WorkSource stopped hosting job fairs in 2009. That’s the year the recession hit our region hard, but we’d been having trouble filling tables at our monthly recruiting events for a while. We charged a nominal fee for businesses to participate, just enough to cover our advertising cost, but we found fewer and few companies willing to pay at all. Finally, we changed formats entirely; we now hold a virtual event quarterly, for which we do not charge employers at all. (The next virtual job fair runs June 10 – 14, 2013.)
In addition to attendance by employers, the traditional job fair has changed in other ways. A decade ago, you might actually get the chance to sit down with a recruiter and conduct an actual interview. Your resume would be read and considered; you might even get an offer at the event. Today, the online application process is the only entrée into a company, and the only thing many people will hear from recruiters at events is “apply online.”
Crowds of hopeful jobseekers have increased dramatically at the same time that employers have been cutting back, making the competition at job fair events tougher than ever. If you’ve attended an event over the past few years, you know that it doesn’t feel very productive. But is it still worth your time to attend?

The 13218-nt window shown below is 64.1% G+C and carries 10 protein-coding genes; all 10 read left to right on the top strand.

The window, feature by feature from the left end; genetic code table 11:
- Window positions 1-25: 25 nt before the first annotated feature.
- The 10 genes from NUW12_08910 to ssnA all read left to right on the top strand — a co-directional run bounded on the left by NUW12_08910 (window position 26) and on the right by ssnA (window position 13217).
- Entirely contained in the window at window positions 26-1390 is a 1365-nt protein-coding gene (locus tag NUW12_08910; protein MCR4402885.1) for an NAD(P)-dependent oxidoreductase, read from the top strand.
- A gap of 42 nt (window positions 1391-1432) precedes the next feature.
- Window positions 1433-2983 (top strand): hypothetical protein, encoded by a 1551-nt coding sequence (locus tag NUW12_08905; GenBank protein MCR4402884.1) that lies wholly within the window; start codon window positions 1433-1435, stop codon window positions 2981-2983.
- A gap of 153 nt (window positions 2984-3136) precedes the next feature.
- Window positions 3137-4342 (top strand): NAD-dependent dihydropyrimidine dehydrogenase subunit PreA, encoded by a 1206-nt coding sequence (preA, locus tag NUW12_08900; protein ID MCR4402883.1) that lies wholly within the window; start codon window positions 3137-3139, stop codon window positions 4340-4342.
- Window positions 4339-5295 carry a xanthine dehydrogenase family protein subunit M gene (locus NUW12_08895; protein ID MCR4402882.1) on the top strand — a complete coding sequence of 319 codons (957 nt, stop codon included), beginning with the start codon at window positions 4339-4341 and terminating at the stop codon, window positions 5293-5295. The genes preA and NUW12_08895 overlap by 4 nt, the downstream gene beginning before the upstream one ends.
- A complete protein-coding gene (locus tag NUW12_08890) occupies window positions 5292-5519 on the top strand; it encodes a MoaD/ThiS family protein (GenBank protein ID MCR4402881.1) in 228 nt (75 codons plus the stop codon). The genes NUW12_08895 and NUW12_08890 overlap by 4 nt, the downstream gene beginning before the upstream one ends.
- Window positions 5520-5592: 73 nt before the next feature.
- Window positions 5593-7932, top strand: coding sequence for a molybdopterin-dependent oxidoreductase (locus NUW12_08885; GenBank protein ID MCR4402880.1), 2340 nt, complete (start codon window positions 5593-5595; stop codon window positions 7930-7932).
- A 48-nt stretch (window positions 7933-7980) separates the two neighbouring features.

Not according to new research from Workforce Florida, Inc., the agency responsible for setting workforce policy for the state workforce organizations. Workforce Florida conducted research to learn more about how businesses find new employees in March of 2013. The results are in this chart.
According to the employers surveyed, “Word of mouth from friends, relatives and colleagues” was most frequently cited as the source for new hires, used “sometimes” or “frequently” by 80 percent of the responding companies. Job fairs were cited as frequent resources by only 8 percent of those surveyed. Networking tops any method you might be using to connect with people and job leads.